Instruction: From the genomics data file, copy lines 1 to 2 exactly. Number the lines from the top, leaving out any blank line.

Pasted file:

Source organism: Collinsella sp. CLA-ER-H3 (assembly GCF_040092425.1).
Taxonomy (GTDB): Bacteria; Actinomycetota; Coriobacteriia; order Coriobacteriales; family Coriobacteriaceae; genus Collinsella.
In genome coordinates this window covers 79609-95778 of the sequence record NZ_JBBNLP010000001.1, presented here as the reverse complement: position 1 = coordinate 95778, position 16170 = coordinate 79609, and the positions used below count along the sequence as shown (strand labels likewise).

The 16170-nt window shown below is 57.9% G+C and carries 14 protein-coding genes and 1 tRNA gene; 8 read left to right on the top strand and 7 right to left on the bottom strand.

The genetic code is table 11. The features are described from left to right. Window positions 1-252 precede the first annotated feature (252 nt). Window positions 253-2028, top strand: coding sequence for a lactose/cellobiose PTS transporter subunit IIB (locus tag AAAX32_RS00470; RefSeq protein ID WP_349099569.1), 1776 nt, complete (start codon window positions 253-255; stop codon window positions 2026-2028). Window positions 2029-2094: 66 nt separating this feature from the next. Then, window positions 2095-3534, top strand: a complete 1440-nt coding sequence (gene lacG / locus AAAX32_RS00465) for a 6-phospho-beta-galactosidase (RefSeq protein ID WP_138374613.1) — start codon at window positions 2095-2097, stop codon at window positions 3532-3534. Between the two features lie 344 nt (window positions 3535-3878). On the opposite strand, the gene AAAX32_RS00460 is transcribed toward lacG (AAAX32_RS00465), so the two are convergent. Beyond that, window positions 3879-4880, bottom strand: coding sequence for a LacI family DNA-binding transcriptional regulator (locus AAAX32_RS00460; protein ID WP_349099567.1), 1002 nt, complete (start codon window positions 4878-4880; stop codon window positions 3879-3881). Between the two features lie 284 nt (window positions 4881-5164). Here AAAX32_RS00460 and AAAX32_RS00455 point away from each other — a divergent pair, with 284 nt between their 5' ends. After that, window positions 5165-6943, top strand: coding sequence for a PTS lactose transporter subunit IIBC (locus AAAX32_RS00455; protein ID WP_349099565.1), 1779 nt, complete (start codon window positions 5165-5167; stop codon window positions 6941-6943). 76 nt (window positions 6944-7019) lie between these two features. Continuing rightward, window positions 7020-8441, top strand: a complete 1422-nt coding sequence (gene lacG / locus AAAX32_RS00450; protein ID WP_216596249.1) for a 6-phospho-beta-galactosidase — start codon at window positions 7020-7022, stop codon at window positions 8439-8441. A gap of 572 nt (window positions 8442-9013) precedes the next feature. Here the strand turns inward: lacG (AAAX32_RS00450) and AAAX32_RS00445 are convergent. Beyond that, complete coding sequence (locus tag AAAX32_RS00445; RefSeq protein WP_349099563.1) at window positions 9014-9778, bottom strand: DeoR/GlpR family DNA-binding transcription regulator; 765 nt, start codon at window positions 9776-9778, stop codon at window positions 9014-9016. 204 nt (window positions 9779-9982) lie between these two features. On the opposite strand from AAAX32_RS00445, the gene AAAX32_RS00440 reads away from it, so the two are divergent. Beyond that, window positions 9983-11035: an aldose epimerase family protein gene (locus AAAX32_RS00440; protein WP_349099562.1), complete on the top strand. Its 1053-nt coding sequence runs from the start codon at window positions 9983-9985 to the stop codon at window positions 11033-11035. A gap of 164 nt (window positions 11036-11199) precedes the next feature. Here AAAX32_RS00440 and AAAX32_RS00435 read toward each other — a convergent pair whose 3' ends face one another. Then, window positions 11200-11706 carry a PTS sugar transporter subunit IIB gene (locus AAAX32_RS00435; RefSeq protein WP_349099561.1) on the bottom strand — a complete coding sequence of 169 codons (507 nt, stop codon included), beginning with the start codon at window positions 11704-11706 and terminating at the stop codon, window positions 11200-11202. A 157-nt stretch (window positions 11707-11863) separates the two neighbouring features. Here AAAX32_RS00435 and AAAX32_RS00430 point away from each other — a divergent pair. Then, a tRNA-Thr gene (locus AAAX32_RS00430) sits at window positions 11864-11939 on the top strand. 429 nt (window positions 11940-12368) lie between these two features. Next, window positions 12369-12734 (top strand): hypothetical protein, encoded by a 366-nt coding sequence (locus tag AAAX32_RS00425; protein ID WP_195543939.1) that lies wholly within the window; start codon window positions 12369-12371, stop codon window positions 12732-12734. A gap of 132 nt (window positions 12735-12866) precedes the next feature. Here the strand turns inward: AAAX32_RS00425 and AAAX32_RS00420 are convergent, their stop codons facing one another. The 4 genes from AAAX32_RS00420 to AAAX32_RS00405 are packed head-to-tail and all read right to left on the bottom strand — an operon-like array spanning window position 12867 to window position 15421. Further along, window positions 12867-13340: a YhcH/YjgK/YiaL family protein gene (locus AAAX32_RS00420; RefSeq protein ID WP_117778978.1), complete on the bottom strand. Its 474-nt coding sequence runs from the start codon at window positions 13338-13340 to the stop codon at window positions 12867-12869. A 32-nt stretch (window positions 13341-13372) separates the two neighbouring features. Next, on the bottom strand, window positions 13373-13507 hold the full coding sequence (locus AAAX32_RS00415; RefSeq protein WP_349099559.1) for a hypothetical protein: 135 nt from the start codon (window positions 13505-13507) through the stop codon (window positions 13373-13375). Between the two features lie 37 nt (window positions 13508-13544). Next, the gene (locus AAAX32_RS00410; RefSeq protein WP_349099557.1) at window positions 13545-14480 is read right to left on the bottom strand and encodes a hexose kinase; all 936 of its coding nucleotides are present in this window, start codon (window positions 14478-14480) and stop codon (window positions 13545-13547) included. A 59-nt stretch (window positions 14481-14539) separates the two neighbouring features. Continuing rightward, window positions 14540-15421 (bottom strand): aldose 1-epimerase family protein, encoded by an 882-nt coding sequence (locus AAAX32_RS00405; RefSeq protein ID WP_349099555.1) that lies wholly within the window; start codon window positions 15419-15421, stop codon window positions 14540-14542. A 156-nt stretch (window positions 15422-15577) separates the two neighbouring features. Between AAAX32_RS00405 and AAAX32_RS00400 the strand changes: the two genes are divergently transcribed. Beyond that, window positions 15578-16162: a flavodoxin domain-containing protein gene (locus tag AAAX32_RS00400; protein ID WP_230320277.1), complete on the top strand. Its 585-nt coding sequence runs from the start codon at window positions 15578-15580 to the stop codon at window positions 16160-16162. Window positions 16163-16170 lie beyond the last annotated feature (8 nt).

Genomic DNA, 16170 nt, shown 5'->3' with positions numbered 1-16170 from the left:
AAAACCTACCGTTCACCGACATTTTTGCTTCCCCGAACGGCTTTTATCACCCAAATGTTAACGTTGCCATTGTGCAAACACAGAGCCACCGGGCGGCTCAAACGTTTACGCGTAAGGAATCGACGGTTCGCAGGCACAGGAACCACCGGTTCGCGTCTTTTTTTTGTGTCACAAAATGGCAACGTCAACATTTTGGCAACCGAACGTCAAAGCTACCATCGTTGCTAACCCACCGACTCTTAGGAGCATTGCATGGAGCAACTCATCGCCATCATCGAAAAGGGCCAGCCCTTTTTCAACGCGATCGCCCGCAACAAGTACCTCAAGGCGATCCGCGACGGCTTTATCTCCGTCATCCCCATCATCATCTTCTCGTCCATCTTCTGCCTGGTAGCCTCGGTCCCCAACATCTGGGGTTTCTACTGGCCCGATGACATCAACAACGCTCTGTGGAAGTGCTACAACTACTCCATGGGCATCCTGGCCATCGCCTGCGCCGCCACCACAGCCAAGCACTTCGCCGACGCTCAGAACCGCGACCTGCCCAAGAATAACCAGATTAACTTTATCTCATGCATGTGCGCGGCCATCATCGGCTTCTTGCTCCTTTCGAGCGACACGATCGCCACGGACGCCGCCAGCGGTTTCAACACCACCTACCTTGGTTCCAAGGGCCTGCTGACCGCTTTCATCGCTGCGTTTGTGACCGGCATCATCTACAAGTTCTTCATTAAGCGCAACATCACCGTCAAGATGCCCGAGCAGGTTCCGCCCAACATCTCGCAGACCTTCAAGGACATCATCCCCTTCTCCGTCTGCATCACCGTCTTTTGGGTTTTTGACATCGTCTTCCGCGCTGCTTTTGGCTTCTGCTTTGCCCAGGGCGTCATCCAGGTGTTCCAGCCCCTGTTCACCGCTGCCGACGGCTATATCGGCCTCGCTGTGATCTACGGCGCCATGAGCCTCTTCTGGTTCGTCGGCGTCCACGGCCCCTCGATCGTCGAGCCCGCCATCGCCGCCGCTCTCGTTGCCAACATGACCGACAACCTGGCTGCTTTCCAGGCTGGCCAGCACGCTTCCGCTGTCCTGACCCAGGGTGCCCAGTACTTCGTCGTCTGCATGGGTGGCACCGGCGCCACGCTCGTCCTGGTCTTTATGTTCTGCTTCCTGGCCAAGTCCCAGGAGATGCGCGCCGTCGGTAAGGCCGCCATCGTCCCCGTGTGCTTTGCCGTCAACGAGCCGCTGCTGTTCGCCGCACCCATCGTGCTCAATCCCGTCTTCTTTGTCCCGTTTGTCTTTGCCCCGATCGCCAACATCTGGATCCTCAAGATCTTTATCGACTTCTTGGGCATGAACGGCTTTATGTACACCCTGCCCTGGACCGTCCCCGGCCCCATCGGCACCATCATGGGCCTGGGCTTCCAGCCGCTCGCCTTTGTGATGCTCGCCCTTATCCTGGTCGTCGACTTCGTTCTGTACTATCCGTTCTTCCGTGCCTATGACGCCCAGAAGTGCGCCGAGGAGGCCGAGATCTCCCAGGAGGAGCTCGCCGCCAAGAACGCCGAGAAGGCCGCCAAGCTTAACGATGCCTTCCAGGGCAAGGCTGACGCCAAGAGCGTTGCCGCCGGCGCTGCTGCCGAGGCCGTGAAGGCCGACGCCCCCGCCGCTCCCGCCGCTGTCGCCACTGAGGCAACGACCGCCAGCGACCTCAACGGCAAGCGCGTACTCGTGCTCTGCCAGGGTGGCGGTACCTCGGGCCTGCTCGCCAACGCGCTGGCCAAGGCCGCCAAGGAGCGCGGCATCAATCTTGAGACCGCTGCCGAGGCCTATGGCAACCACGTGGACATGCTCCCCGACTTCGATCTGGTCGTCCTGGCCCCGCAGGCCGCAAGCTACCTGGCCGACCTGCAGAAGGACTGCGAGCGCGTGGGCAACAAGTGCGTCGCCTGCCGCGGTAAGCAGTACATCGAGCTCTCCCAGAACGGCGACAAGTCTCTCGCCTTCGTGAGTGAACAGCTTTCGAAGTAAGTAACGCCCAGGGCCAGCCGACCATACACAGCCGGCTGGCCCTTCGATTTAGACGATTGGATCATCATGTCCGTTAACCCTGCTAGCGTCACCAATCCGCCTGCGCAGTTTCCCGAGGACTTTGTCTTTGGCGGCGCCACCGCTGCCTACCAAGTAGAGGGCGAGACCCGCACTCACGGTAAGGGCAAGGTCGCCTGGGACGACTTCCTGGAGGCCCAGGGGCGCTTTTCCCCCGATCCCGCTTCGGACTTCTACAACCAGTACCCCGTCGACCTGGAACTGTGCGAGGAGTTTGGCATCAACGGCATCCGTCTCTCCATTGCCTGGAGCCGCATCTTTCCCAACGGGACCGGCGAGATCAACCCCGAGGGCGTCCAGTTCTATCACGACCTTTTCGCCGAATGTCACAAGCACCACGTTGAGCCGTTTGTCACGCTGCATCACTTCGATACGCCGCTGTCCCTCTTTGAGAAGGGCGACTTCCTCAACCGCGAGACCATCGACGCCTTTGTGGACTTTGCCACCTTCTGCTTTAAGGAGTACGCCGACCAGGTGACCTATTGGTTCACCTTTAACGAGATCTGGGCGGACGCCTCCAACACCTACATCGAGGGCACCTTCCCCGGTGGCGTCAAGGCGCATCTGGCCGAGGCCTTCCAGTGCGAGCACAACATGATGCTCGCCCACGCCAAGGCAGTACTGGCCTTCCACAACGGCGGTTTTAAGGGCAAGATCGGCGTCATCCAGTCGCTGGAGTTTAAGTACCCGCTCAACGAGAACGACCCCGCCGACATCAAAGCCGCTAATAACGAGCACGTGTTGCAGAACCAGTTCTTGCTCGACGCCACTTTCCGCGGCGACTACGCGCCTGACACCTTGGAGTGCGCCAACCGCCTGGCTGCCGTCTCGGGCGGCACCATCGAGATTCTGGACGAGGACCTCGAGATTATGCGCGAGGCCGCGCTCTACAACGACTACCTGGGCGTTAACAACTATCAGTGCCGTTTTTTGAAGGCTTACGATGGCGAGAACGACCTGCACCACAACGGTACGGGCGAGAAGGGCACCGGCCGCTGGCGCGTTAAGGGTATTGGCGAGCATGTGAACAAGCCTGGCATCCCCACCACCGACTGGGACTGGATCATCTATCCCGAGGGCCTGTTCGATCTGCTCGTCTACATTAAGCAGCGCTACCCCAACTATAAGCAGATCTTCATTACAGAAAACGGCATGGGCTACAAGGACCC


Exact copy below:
Source organism: Collinsella sp. CLA-ER-H3 (assembly GCF_040092425.1).
Taxonomy (GTDB): Bacteria; Actinomycetota; Coriobacteriia; order Coriobacteriales; family Coriobacteriaceae; genus Collinsella.